Swiss perspectives in 10 languages

New laws for the New Year

Is justice being done with the new laws?

New Swiss laws entering into force on January 1 will give many residents a tax break, promote the use of generic drugs and ease food exports.

They are among nearly 300 changes to federal laws being introduced in 2006.

Residents who have moved into a higher tax bracket thanks to inflation-linked pay rises will not have to hand over more to the taxman next year.

The cabinet was obliged to adjust the tax brackets for Federal Direct Tax since the consumer price index has risen by more than seven per cent since tax brackets were last altered ten years ago.

It will also pay to be generous in 2006. Residents who give money to good causes will be allowed to deduct 20 per cent of donations instead of the current ten per cent from their federal tax bill.

Some people in Switzerland might want to put any savings towards their medicine bills because, from 2006, patients will be reimbursed less by health insurers, if they opt to take brand-name drugs.


Health insurance companies will be obliged to refund only 80 per cent of the cost of brand-name drugs, as opposed to 90 now, if it can be shown that there is an equivalent generic product on the market costing at least 20 per cent less.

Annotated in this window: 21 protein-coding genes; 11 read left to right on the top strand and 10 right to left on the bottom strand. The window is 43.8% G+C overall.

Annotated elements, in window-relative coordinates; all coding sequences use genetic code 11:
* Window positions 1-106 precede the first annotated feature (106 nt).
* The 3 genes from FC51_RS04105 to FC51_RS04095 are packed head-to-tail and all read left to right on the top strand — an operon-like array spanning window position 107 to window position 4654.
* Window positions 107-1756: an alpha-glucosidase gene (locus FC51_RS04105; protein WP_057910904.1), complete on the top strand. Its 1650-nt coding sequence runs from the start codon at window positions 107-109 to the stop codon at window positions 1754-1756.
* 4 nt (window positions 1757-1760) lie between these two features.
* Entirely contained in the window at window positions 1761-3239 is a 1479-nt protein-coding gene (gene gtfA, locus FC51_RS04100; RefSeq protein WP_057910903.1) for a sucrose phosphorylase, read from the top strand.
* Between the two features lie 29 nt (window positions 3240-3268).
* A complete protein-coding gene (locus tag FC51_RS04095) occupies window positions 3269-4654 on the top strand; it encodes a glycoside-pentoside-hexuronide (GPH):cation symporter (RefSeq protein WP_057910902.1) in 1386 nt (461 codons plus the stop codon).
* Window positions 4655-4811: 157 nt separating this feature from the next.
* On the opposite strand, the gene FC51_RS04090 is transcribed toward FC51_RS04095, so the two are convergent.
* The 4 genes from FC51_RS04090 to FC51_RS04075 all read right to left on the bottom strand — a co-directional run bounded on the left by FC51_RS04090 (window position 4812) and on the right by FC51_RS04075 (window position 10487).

The move, decided by the health office, is aimed at gradually chipping away at Switzerland’s exploding healthcare costs, which have been rising by many times the rate of inflation since the late 1990s.

Pension age

Also causing consternation is the state of the country’s occupational pension schemes, many of which are expected to tumble into the red in the coming decades, as the average age of the population continues to rise.

As of January 1, workers will have to wait until they are 58 before they can start drawing their occupational pension, as against 55 now.

Finally, barriers to food exports into the European Union should ease next year because Switzerland is officially adopting EU law on food safety.

The new rules require firms in the food sector to register with the cantonal authorities, and meat, fish and mussel processing companies must now apply for a permit.

Companies will be obliged to document each measure taken to adapt the new laws.

swissinfo with agencies

283 changes to Swiss laws are coming into force in 2006, 15% more than this year.
Changes to the law on taxation, health insurance and food safety are among the most important.

In compliance with the JTI standards

More: SWI certified by the Journalism Trust Initiative

You can find an overview of ongoing debates with our journalists here . Please join us!

If you want to start a conversation about a topic raised in this article or want to report factual errors, email us at

SWI - a branch of Swiss Broadcasting Corporation SRG SSR

SWI - a branch of Swiss Broadcasting Corporation SRG SSR